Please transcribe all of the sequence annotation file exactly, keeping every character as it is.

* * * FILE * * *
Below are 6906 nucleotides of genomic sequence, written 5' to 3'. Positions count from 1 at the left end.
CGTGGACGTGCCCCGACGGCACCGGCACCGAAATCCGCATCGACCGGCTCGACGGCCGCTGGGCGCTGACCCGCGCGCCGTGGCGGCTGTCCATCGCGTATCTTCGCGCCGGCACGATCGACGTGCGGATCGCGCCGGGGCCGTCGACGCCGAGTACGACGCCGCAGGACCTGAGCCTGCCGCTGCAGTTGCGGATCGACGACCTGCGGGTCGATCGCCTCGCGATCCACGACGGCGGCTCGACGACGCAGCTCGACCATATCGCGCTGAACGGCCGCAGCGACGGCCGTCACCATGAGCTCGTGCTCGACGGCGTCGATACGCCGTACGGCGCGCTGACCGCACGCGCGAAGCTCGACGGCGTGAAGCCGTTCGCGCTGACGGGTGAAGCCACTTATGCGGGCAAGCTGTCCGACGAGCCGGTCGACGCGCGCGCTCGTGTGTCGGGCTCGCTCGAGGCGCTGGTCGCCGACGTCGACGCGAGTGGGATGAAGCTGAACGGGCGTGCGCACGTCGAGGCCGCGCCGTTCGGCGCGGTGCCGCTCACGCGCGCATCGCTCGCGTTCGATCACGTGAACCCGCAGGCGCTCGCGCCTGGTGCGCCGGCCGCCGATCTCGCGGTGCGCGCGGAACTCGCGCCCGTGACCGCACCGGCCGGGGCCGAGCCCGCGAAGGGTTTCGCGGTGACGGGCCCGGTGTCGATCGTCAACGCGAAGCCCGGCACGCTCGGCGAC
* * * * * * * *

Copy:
Below are 6906 nucleotides of genomic sequence, written 5' to 3'. Positions count from 1 at the left end.
CGTGGACGTGCCCCGACGGCACCGGCACCGAAATCCGCATCGACCGGCTCGACGGCCGCTGGGCGCTGACCCGCGCGCCGTGGCGGCTGTCCATCGCGTATCTTCGCGCCGGCACGATCGACGTGCGGATCGCGCCGGGGCCGTCGACGCCGAGTACGACGCCGCAGGACCTGAGCCTGCCGCTGCAGTTGCGGATCGACGACCTGCGGGTCGATCGCCTCGCGATCCACGACGGCGGCTCGACGACGCAGCTCGACCATATCGCGCTGAACGGCCGCAGCGACGGCCGTCACCATGAGCTCGTGCTCGACGGCGTCGATACGCCGTACGGCGCGCTGACCGCACGCGCGAAGCTCGACGGCGTGAAGCCGTTCGCGCTGACGGGTGAAGCCACTTATGCGGGCAAGCTGTCCGACGAGCCGGTCGACGCGCGCGCTCGTGTGTCGGGCTCGCTCGAGGCGCTGGTCGCCGACGTCGACGCGAGTGGGATGAAGCTGAACGGGCGTGCGCACGTCGAGGCCGCGCCGTTCGGCGCGGTGCCGCTCACGCGCGCATCGCTCGCGTTCGATCACGTGAACCCGCAGGCGCTCGCGCCTGGTGCGCCGGCCGCCGATCTCGCGGTGCGCGCGGAACTCGCGCCCGTGACCGCACCGGCCGGGGCCGAGCCCGCGAAGGGTTTCGCGGTGACGGGCCCGGTGTCGATCGTCAACGCGAAGCCCGGCACGCTCGGCGAC